This phase can be undertaken at a:

  • government hospitals - if one's employment is under the Ministry of Health)

  • government universities - if one's employment is under the Ministry of Higher Education

  • private hospitals - if one's employment is under the said private hospital that offers this facility (i.e KPJ University College)

Based on the requirements for gazettement for the respective settings above, you will have to complete the submission of documentations to your employer and proceed with submission of required documents to the National Specialist Register (NSR).


Subspecialties in Internal Medicine

Internal medicine covers several subspecialties, each focusing on a specific organ system or disease category.


Listed here are the subspecialties that are recognised in our National Specialist Register (NSR).

  • Cardiology: This subspecialty deals with the diagnosis and treatment of heart-related diseases and conditions.

  • Endocrinology: Endocrinologists specialize in hormone-related disorders, such as diabetes and thyroid conditions.

  • Gastroenterology: Gastroenterologists focus on the digestive system and its associated diseases.

  • Infectious Diseases: This subspecialty involves the management of bacterial, viral, fungal, and parasitic infections.

  • Nephrology: Nephrologists treat kidney diseases and disorders, including chronic kidney disease and renal failure.

  • Pulmonology: Pulmonologists specialize in respiratory system disorders, such as asthma, chronic obstructive pulmonary disease (COPD), and pneumonia.

and a variety more which can be found 👇


Why Choose Internal Medicine?

Internal Medicine is a challenging and rewarding field that requires a high level of clinical knowledge, problem-solving skills, and the ability to communicate effectively with patients and colleagues. Internal Medicine specialists in Malaysia work in a range of settings, including government hospitals, private hospitals, and clinics.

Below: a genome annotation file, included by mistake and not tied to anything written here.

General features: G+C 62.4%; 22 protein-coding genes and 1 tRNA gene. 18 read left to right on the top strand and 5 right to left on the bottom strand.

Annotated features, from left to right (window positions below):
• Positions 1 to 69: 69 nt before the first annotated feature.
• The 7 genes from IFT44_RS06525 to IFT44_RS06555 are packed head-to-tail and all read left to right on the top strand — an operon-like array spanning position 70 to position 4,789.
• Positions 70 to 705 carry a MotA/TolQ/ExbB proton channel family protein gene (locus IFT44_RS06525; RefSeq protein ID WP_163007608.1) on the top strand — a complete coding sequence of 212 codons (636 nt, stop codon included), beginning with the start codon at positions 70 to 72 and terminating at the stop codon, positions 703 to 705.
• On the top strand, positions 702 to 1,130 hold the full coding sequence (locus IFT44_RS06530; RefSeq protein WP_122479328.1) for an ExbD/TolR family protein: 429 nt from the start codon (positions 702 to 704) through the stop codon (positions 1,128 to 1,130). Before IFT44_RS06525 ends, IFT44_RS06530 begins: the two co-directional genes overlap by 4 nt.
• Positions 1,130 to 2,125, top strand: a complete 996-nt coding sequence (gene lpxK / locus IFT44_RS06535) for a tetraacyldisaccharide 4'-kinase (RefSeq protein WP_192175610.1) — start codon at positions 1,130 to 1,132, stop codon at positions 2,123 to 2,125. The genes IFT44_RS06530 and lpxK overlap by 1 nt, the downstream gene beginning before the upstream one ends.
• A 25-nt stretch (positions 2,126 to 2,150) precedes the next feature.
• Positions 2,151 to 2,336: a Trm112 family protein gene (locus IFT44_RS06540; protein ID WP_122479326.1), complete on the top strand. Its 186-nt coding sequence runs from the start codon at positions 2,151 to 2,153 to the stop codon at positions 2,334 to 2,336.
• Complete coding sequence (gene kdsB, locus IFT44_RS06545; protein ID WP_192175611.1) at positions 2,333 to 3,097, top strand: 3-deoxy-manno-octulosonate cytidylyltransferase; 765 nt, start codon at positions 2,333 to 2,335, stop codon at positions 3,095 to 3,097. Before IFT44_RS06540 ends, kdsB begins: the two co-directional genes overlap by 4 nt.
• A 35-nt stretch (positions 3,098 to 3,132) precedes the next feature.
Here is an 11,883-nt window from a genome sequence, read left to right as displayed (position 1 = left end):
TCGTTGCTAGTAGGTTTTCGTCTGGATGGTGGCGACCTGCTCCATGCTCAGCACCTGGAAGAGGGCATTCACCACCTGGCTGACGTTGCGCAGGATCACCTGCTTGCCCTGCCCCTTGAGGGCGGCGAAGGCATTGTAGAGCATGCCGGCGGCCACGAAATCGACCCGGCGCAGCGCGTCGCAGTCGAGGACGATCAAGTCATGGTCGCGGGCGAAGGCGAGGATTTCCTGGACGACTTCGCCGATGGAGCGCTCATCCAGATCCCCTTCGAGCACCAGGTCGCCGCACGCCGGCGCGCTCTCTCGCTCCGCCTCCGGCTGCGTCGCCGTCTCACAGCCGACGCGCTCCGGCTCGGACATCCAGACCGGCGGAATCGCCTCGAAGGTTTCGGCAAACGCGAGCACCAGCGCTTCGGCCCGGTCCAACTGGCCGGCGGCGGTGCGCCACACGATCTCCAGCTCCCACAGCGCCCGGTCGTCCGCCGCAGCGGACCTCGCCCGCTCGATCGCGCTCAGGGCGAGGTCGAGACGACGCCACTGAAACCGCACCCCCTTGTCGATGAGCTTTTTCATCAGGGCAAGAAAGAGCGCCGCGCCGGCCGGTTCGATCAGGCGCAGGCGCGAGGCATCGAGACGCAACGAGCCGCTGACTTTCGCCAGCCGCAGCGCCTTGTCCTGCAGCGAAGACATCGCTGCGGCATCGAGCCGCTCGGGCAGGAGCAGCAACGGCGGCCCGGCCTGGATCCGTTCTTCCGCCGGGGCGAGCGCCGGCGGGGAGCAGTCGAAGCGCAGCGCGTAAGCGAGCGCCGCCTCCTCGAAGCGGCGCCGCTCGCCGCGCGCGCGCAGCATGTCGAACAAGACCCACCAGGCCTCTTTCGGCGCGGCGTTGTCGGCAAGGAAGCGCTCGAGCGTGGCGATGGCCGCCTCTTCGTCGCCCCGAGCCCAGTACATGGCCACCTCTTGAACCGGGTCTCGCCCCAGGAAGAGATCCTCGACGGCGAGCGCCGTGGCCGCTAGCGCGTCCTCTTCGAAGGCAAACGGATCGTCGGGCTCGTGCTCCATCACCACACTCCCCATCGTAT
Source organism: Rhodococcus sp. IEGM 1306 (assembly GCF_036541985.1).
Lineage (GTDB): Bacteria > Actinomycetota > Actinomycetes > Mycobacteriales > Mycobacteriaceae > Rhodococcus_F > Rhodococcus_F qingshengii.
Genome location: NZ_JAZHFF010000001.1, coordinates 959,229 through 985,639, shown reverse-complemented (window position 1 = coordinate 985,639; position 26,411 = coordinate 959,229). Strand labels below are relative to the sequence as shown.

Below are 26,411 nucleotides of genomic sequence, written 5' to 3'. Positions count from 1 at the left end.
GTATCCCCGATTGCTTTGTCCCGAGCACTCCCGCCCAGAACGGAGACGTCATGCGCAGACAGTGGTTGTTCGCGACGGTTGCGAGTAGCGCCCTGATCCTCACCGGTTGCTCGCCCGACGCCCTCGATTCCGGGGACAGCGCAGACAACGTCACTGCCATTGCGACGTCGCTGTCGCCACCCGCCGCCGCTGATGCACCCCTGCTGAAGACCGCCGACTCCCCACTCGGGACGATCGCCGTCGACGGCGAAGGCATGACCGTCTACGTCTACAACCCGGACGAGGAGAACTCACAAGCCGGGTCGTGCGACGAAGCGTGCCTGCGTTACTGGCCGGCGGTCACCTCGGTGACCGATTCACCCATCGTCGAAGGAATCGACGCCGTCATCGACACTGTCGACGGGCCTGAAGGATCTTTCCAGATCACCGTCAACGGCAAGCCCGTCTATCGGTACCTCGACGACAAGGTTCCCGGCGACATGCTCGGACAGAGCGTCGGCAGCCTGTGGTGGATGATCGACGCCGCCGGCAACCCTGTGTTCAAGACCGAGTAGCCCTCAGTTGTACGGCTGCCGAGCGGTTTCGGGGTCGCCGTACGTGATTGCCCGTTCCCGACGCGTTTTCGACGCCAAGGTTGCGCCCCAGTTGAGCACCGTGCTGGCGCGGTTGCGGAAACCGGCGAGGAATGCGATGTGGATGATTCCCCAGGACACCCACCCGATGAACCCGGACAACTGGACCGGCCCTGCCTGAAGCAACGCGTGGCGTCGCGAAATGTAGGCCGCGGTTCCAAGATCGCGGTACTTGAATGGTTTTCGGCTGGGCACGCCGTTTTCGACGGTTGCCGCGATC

One of the main advantages of pursuing a career in Internal Medicine is the breadth of medical knowledge and skills that can be acquired. Internal Medicine specialists are often referred to as "medical detectives" due to their ability to diagnose and manage complex medical conditions. They are also responsible for managing patients with chronic illnesses such as diabetes, hypertension, and heart disease.


Another advantage of pursuing a career in Internal Medicine is the opportunity for professional development and career progression. Internal Medicine specialists can choose to sub-specialize in areas such as Cardiology, Respiratory Medicine, Gastroenterology, and Neurology, among others. They can also pursue academic careers and contribute to medical research and education.


What are the challenges in Internal Medicine?


There are also challenges to pursuing a career in Internal Medicine. One of the main challenges is the high level of responsibility and workload. Internal Medicine specialists are often responsible for managing multiple patients with complex medical conditions and require a high level of organizational and time-management skills to balance their workload effectively.


Another challenge is the high level of competition for training positions and job opportunities. The MRCP qualification is highly sought after and is a prerequisite for many training positions and job opportunities in Internal Medicine. As such, candidates must be prepared to work hard and maintain a high level of academic achievement to be competitive in the job market.